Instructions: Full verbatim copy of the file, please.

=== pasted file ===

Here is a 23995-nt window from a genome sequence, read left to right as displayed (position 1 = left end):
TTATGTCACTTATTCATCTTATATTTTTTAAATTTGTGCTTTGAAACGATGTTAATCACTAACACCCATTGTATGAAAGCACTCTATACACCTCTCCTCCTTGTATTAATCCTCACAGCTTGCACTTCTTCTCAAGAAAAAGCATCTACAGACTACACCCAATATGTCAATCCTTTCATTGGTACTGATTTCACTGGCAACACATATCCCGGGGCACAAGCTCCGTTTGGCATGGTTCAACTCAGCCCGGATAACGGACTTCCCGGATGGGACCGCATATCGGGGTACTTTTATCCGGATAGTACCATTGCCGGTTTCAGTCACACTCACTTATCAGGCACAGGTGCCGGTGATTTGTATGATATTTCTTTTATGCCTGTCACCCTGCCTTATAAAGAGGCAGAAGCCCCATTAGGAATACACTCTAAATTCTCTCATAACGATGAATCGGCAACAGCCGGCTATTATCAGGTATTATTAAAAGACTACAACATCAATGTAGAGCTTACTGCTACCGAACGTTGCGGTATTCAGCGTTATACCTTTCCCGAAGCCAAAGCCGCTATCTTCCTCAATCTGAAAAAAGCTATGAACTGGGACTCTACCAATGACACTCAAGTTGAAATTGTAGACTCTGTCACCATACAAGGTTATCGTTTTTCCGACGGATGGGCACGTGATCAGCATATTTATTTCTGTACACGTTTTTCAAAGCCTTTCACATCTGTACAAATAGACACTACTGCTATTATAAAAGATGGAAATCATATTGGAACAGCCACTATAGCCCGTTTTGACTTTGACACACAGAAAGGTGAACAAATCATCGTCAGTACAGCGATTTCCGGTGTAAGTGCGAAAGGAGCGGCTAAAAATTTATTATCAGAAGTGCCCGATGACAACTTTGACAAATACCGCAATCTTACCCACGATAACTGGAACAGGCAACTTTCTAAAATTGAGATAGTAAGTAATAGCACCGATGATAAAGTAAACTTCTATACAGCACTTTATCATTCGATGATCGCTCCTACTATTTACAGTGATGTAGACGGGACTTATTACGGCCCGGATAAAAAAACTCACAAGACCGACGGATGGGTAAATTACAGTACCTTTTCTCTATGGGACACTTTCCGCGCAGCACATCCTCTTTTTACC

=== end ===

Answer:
Here is a 23995-nt window from a genome sequence, read left to right as displayed (position 1 = left end):
TTATGTCACTTATTCATCTTATATTTTTTAAATTTGTGCTTTGAAACGATGTTAATCACTAACACCCATTGTATGAAAGCACTCTATACACCTCTCCTCCTTGTATTAATCCTCACAGCTTGCACTTCTTCTCAAGAAAAAGCATCTACAGACTACACCCAATATGTCAATCCTTTCATTGGTACTGATTTCACTGGCAACACATATCCCGGGGCACAAGCTCCGTTTGGCATGGTTCAACTCAGCCCGGATAACGGACTTCCCGGATGGGACCGCATATCGGGGTACTTTTATCCGGATAGTACCATTGCCGGTTTCAGTCACACTCACTTATCAGGCACAGGTGCCGGTGATTTGTATGATATTTCTTTTATGCCTGTCACCCTGCCTTATAAAGAGGCAGAAGCCCCATTAGGAATACACTCTAAATTCTCTCATAACGATGAATCGGCAACAGCCGGCTATTATCAGGTATTATTAAAAGACTACAACATCAATGTAGAGCTTACTGCTACCGAACGTTGCGGTATTCAGCGTTATACCTTTCCCGAAGCCAAAGCCGCTATCTTCCTCAATCTGAAAAAAGCTATGAACTGGGACTCTACCAATGACACTCAAGTTGAAATTGTAGACTCTGTCACCATACAAGGTTATCGTTTTTCCGACGGATGGGCACGTGATCAGCATATTTATTTCTGTACACGTTTTTCAAAGCCTTTCACATCTGTACAAATAGACACTACTGCTATTATAAAAGATGGAAATCATATTGGAACAGCCACTATAGCCCGTTTTGACTTTGACACACAGAAAGGTGAACAAATCATCGTCAGTACAGCGATTTCCGGTGTAAGTGCGAAAGGAGCGGCTAAAAATTTATTATCAGAAGTGCCCGATGACAACTTTGACAAATACCGCAATCTTACCCACGATAACTGGAACAGGCAACTTTCTAAAATTGAGATAGTAAGTAATAGCACCGATGATAAAGTAAACTTCTATACAGCACTTTATCATTCGATGATCGCTCCTACTATTTACAGTGATGTAGACGGGACTTATTACGGCCCGGATAAAAAAACTCACAAGACCGACGGATGGGTAAATTACAGTACCTTTTCTCTATGGGACACTTTCCGCGCAGCACATCCTCTTTTTACC